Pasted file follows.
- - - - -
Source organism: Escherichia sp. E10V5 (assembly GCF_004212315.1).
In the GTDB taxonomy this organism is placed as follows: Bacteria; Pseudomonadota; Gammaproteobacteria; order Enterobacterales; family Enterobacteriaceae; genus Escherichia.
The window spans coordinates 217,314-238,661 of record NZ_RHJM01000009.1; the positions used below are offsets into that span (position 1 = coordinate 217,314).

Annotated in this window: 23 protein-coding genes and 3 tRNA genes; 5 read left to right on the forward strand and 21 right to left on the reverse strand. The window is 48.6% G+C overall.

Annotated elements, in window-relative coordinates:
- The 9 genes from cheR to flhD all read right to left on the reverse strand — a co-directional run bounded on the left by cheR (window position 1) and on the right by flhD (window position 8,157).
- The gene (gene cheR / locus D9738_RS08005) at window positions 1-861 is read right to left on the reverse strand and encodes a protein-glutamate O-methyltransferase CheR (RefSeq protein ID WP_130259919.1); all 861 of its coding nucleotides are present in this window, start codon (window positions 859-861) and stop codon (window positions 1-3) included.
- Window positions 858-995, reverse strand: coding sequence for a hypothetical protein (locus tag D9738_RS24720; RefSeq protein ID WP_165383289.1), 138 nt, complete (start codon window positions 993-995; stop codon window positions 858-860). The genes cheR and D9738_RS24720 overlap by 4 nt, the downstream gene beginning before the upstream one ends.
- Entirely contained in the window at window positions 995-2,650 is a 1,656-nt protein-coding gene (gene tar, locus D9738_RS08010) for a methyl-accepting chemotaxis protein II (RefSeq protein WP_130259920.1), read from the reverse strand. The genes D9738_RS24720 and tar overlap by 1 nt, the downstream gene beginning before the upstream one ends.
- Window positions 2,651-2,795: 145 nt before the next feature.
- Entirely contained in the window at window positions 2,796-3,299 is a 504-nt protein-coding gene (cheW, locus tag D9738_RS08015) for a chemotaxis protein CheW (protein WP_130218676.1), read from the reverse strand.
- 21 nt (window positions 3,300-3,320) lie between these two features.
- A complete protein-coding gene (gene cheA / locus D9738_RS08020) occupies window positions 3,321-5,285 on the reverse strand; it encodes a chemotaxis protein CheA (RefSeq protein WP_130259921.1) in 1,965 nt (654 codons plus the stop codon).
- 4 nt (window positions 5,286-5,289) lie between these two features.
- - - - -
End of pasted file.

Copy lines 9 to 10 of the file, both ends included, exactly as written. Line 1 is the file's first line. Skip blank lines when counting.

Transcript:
- Entirely contained in the window at window positions 995-2,650 is a 1,656-nt protein-coding gene (gene tar, locus D9738_RS08010) for a methyl-accepting chemotaxis protein II (RefSeq protein WP_130259920.1), read from the reverse strand. The genes D9738_RS24720 and tar overlap by 1 nt, the downstream gene beginning before the upstream one ends.
- Window positions 2,651-2,795: 145 nt before the next feature.